Rajesh Magar, Nepali mountain biker

Rajesh Magar – One of National Geographic’s 2018 Adventurers of the Year

A 21-year-old mountain biker from Nepal, Rajesh Magar has become one of National Geographic’s 2018 Adventurers of the Year.

This year, NatGeo was honoring trailblazers in the adventure community. These adventurers embody the spirit of bold innovation and were taking leaps forward in their field. They’re pushing boundaries, smashing stereotypes, and overcoming obstacles. The adventurers were helping lead the world in a new, important, and thrilling direction.

In order to find the Adventurers of the Year, NatGeo had asked photographers, writers, filmmakers, and athletes to tell them who was inspiring them to reach further, go higher, and dream bigger. Out of that group, a panel of National Geographic Adventure staff voted to narrow it down to eight honorees.

And the great jubilance to all Nepalese – Rajesh Magar was one of those selected honorees.

Nepal is not exactly renowned for its mountain bikers. But in the corner of the Himalayas, the hardcore sport is on the rise—and 21-year-old Rajesh Magar is in the lead. Magar started racing on a “Franken-bike” he built himself. And now, he is one of Asia’s top mountain bikers, poised to make a name on the world stage.

“He’s not just a fast Nepali,” said Joey Schusler, a mountain biker, and filmmaker who nominated Magar for the honor. “He’s truly a professional.”

Rajesh Magar, a self-taught Nepali Mountain Biker. Image Source: NatGeo

Rajesh Magar, a self-taught Nepali Mountain Biker. Image Source: NatGeo

Though Magar’s parents are from Solukhumbu, he and his sister were born and raised in Kathmandu. He grew up lending a hand to his father, a bricklayer, and his mother, a housekeeper.

Magar was quoted in National Geographic as saying, “I used to ask my mum repeatedly to buy a bicycle. She then would give me hope, saying right now we don’t have any money, but she would buy me one when we do.”

When he was about 10 years old, an employer of his mother’s gave him a BMX bike. Even though he didn’t know how to ride, he threw himself into practice. Eventually, Magar bought a rigid mountain bike from a friend at school.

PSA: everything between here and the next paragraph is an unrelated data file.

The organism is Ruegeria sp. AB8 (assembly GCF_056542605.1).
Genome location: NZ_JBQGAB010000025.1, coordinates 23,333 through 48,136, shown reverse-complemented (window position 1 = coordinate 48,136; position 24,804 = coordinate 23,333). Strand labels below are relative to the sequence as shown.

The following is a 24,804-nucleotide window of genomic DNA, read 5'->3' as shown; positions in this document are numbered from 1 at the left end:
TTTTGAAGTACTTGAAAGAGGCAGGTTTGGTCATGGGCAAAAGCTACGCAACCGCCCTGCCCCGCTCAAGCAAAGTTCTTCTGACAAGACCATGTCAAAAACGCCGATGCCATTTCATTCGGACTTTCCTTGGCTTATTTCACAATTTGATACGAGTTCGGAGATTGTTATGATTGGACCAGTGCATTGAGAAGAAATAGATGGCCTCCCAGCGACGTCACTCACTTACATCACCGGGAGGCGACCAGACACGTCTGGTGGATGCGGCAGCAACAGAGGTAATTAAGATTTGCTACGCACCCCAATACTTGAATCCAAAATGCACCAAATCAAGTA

He did not only taught himself some serious biking but also started thinking about modifying his bike. Magar then sketched modifications, found spare parts and talked a neighbor through how to weld everything together properly. He swapped in a softer motorcycle suspension, adjusted the head angle, replaced the sprocket, and fit in some nicer cranks that became Franken-bike.

It was Magar’s first racing bike. He then rode the Franken-bike in his first ever race, the 2013 Nepal National Championship, where he finished on the sixth position.

He continued participating in different biking races and got better in each race.  In 2014, Mandil Pradhan came across Magar getting in some practice on a trail outside Kathmandu a few days before the Nationals. Pradhan, a racer, bike distributor, and owner of bike tour company Himalayan Rides, was amazed by his talent and loaned him a high-quality bike to compete on. When Magar came in fourth place despite riding a new bike with a chain that broke midway through the course, Pradhan offered him a job.

Rajesh Magar, nepali mountain biker

Image Source: Nat Geo

Out of school, with a good job, riding top-of-the-line bikes, Rajesh Magar—with Pradhan’s mentorship—has been able to attract more sponsors. Last year, he won his third consecutive National title. He has also snagged trophies from downhill races in India, Singapore, Thailand, and China.

Rajesh Magar has made us all proud and we wish him all the very best for his future adventures.


News and Featured Image Source: National Geographic

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